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The Bright Side
December 5th, 2009, 11:51 PM
Hey guys!

I switched to 9.10 this weekend (it's amazing), and I found that I can no longer install Grip, so I'm looking for a new CD ripper and encoder to use. There seem to be a couple out there, but I didn't find a single one that I could install through Synaptic or at least download as a deb, they're all only available as source codes, and I tried coding from source in the past, I f*cked up every single time...

Anybody have an idea where I can find a good CD ripper and encoder?

Thanks!

EDIT: it would have to be one with a GUI...

ikacer
December 6th, 2009, 12:06 AM
There are several to choose from, though it all depends on what you want from your CD ripper. If you want extremely high quality encodes, I would suggest Rubyripper. It is not available in deb format, but it is very easy to compile. Instructions to do so can be found here:
http://wiki.hydrogenaudio.org/index.php?title=Rubyripper
If you choose this I would recommend using 'checkinstall' instead of 'make install'.

If you aren't obsessed with a near perfect quality rip, then there are many others that are available as deb files. 'ripperx' seems to be a popular choice, though I haven't tried it myself, and it is available via Symantic.

The Bright Side
December 6th, 2009, 11:25 AM
Thanks! I actually found a rubyripper .deb, but I wonder one thing about this program: how do I get it to actually fetch my CD's data from freedb? I set it up in the Preferences, but when I insert a CD, it doesn't find the info for some CDs, and for other CDs, it finds "CDDB info", so that sounds to me like it's not looking on freedb.

Also, do you know about the parameters for vorbis? The usual value is "-q 4", but what's better and what's worse, what's the range for the -q parameter and is this VBR?

Uncle Spellbinder
December 6th, 2009, 04:39 PM
There is a PPA repo someone set up for Rubyripper -

https://launchpad.net/~aheck/+archive/ppa

andrew.46
December 7th, 2009, 08:03 AM
Hi The Bright Side,

You might be interested to read the following:

CDRipping - Ubuntu Community Documentation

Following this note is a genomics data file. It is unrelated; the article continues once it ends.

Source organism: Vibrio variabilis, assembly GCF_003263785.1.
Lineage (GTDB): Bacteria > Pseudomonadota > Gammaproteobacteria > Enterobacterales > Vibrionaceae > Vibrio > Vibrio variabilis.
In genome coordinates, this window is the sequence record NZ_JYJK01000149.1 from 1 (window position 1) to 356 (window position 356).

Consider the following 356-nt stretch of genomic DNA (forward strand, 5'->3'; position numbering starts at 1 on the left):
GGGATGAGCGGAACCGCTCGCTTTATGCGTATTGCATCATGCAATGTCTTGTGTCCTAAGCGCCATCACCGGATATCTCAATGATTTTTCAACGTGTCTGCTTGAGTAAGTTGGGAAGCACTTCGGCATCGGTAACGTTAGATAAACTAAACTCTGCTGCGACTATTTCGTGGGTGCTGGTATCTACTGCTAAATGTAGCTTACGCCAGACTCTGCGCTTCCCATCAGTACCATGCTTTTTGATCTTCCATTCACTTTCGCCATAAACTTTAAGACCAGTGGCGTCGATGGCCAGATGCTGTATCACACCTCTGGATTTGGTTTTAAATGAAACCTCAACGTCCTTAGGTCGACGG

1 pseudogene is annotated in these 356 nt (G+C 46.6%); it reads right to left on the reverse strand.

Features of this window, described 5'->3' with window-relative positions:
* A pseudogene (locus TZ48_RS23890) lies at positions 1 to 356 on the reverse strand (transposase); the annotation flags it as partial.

https://help.ubuntu.com/community/CDRipping

My only reservation with this page is that it downplays my own personal ripper/encoder which is abcde :).

All the best,

Andrew

cascade9
December 7th, 2009, 08:45 AM
Thanks! I actually found a rubyripper .deb, but I wonder one thing about this program: how do I get it to actually fetch my CD's data from freedb? I set it up in the Preferences, but when I insert a CD, it doesn't find the info for some CDs, and for other CDs, it finds "CDDB info", so that sounds to me like it's not looking on freedb.

Also, do you know about the parameters for vorbis? The usual value is "-q 4", but what's better and what's worse, what's the range for the -q parameter and is this VBR?

AFAIK, freeDB was bought by Magix a few years ago. No idea how that happened, but its explains why there are limited numbers of programs that use freeDB under linux these days.

MusicBrainz might be better than freeDB these days, if you want to avoid CDDB. Sound Juicer works with it, and like most of the linux rippers, Sound Juicer is just a front-end for CDparanioa. It should be avaible from synaptic, as it is ubuntus default ripper.

Vorbis goes from -q0 (64k/sec) to -q10 (500k/sec). IMO, as far as is worth going with vorbis is -q8 (256k) and -q9 (320k). If your even thinking about -q10, you might as well use .flac lossless. Unles there is soem reason for using 500k lossy files like your portable media player only supports .ogg (which is very rare now, .flac support is probably more common than .ogg support)

There is also -q- 1 and -q- 2, but at 48 and 32k/sec, all that would be good for is speech, and speex would be better for that. Vorbis is VBR, unless you use some encoder setting that forces CBR.

mc4man
December 7th, 2009, 08:47 AM
If you used that repo's .debs (he split up the cli and gui versions), or similary built, there would of been a 'recommend' of cd-discid that you might or it might not of installed.
to ck.

sudo apt-get install cd-discid


Also, do you know about the parameters for vorbis?



man oggenc


-q n, --quality=n
Sets encoding quality to n, between -1 (very low) and 10 (very
high).

The Bright Side
December 7th, 2009, 07:18 PM
Yeah that page in the Community Ubuntu Documentation confused the heck outta me because it says that Sound Juicer is installed by default. Where? I can't find it.
I tried Rubyripper, it works well on my laptop, but on my desktop PC, when I click on "Rip CD now!", nothing happens. Nothing at all. :-(


EDIT: I installed RipOff from the Repos and it's actually pretty cool!

dnairb
December 8th, 2009, 01:11 AM
I've recently started using Rubyripper, with great success. I like the fact that one can encode to different formats at the same time, and that it rips the CDs a number of times to check that the ripping is consistent.

Another surprising point is that as Rubyripper isn't confined by the "tracks" on a CD, it finds hidden tracks that you wouldn't hear through a conventional CD player, or by using Sound Juicer (such as at the start of Kylie's "Light Years" CD or The Music's "The Music" CD)

cascade9
December 8th, 2009, 04:41 AM
Rubyripper is what I use on linux. IMO its not quite as good at dealing with damaged CDs as EAC is, but its pretty close, and its the best of all the linux rippers I've used.

1083
December 8th, 2009, 04:44 AM
http://www.translation.pk/check-republic-czech-tra
Regards,
Muhammad Riaz-5032